Fashion is a famously difficult industry to break into, and based on the interest we see in any and all of our career-related posts on Fashionista, it's one that a lot of people are desperate to be a part of. Another fact that's well-documented on this site: many of the people that have made it to the top of the fashion ladder, whether in an editorial or more visually creative field, did so by working really, really hard. They started from the bottom and are now here, with years of working long, grueling hours for little (or no) pay in between.
Others have had an easier time. For instance, it's no secret that many of today's most successful models benefitted from name recognition, family connections, family money and/or social media followings that superseded skill and allowed them to bypass that "paying your dues" phase. Still, a model has to be young, tall, thin and beautiful to make it; it's an inherently unequal playing field. It's the more behind-the-scenes gigs where a strong work ethic and talent tend be valued over fame and followers, or at least that's what we thought when we got into journalism.
While not the case everywhere, it feels like more and more employers are considering the wrong attributes when making hires. The most recent and Internet rage-inducing example was Burberry's decision to have 16-year-old Brooklyn Beckham, son of Victoria and David, photograph its next fragrance campaign: a career-making opportunity that so many photographers — aspiring or established — would have killed for, but that Beckham got because of his family and 5.9 million Instagram followers. Fashion photographer Chris Floyd told the Guardian that it represented a "devaluation of photography," while another photog Jon Corrigan said, "It infuriates me because I learned my trade and other photographers learn their trade but he's not learning his trade." Christopher Bailey defended the decision saying simply: "Brooklyn has a really great eye for image and Instagram works brilliantly for him as a platform to showcase his work. His style and attitude were exactly what we wanted to capture the spirit of this new fragrance campaign."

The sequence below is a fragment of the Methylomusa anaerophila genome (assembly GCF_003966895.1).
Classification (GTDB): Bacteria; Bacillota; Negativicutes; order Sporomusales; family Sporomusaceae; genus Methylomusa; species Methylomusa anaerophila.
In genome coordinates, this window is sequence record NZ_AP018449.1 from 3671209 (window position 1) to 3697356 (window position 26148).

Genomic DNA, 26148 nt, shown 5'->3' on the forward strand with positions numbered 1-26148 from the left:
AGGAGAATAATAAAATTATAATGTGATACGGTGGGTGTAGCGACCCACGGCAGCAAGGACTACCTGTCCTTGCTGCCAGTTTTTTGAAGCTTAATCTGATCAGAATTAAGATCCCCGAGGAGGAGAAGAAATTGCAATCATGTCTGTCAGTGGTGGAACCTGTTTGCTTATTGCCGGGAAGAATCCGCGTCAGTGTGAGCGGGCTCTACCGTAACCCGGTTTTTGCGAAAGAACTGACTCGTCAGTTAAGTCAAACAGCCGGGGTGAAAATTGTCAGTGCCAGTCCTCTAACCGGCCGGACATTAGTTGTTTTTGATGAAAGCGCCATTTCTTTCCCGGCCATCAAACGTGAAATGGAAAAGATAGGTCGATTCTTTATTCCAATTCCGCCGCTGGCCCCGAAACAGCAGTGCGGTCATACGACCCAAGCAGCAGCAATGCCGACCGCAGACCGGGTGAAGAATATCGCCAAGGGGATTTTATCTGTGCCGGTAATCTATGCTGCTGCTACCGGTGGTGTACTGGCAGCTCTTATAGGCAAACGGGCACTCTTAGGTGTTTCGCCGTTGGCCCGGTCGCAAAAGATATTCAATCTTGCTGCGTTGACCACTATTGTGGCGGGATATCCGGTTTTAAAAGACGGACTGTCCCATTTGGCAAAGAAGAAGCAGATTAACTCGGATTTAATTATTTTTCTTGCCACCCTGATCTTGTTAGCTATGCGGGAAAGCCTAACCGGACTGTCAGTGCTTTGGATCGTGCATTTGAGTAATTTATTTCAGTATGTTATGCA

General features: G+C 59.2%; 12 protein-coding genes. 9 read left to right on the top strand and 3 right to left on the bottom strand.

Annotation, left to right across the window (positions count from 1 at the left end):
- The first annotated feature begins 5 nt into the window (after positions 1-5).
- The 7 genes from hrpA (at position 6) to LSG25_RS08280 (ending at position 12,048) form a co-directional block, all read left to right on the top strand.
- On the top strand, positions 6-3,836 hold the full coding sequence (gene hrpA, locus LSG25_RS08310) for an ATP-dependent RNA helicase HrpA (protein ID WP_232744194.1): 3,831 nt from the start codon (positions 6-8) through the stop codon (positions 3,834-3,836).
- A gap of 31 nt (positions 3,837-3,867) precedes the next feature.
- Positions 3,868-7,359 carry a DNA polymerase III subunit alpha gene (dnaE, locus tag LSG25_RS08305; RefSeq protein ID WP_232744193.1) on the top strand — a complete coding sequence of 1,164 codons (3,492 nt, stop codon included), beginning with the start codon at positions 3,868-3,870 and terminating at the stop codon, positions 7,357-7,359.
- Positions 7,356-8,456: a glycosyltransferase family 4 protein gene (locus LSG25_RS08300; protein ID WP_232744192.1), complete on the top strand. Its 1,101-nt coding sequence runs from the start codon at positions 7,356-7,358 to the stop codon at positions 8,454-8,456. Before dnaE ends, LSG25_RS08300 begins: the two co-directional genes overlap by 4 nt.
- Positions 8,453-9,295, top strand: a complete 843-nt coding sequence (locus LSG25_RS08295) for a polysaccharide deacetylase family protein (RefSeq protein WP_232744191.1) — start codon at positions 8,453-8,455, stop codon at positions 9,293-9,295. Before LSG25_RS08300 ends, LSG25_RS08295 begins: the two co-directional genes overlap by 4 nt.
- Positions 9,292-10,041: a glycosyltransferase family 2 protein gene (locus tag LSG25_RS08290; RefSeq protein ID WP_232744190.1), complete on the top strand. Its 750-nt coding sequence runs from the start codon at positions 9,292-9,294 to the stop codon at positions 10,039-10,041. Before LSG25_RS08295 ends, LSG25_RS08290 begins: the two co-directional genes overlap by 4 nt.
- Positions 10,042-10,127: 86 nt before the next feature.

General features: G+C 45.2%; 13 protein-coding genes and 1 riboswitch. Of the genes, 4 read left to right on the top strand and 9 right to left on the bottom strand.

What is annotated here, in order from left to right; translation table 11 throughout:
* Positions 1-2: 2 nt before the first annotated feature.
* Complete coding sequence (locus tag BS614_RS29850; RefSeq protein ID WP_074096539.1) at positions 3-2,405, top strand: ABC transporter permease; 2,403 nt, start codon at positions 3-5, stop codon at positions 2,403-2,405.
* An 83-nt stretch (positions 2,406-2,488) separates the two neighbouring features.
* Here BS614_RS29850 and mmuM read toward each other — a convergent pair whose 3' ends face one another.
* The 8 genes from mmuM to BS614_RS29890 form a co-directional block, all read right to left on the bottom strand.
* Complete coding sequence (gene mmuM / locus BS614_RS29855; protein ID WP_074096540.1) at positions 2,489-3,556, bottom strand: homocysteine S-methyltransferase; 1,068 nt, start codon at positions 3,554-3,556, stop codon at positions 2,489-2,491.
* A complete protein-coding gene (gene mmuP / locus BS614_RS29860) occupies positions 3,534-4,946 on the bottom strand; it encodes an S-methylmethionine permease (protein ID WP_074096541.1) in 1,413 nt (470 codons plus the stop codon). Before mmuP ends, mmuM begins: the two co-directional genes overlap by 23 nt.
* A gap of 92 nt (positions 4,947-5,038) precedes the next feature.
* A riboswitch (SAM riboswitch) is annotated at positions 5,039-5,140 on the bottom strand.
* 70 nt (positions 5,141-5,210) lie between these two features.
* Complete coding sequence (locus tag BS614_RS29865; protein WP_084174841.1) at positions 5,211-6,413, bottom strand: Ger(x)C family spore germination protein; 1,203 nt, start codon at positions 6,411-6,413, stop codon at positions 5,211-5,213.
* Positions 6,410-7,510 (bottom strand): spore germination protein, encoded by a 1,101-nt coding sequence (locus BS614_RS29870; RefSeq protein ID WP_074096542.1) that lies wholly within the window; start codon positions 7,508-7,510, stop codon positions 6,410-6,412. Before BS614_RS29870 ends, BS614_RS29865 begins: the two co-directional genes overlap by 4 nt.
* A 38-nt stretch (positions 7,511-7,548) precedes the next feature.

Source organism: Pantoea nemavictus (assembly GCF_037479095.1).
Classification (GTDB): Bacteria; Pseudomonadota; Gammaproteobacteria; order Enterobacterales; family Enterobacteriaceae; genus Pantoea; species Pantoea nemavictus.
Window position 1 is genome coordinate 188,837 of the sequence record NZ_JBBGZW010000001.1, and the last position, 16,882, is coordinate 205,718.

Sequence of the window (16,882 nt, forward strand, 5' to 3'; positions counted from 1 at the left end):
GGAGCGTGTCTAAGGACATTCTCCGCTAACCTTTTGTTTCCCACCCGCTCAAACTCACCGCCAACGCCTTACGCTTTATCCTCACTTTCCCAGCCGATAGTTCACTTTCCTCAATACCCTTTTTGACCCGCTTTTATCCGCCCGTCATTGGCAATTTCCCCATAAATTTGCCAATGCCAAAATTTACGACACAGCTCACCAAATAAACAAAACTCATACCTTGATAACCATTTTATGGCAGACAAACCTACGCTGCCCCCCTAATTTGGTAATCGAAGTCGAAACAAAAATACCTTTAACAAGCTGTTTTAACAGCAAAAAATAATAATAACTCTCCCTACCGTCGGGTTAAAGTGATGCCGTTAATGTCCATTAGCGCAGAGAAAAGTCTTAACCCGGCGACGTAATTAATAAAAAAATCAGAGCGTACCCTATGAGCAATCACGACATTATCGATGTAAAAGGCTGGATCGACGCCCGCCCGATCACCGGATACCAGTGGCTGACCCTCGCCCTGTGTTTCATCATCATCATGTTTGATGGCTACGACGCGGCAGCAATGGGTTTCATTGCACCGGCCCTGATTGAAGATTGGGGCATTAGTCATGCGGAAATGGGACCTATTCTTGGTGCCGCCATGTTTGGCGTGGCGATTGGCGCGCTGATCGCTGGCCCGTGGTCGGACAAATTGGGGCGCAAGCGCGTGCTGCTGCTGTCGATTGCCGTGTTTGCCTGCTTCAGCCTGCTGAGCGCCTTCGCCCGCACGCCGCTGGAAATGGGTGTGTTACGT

Last week, Condé Nast-owned UK fashion magazine Love announced that it had appointed socialite and model Poppy Delevingne to the role of senior contributing editor. Not only is her debut column for the magazine literally called "Don't Hate Me Because I'm Perfect," but she also follows in the footsteps of her supermodel-turned-actress sister Cara, who was named contributing editor of the same glossy one year prior. Oh, and the Delevingnes' godfather, Nicholas Coleridge, happens to be the managing director of Condé Nast U.K. Edie Campbell and Georgia May Jagger have also held editor titles at Love. When asked for further detail on their roles at the magazine and whether or not they receive salaries, a rep said only that "Edie has a first class Honours degree in History of Art and Poppy and Cara are both accomplished writers as well as being friends of the magazine," in addition to providing the following excerpt from Katie Grand's most recent editors' letter as anecdotal evidence of Campbell's role:
"...sitting in an editorial meeting with our new editor Harriet Verney and contributing editor Edie Campbell, who were divvying up the front-section talent by deciding whether or not they wanted to shag them. The agenda of the meeting was basically 'Snog, Marry, Avoid'. So when you flick through Sølve's portfolio in the early part of this issue and notice that there are a lot of photogenic people, there’s a reason for that."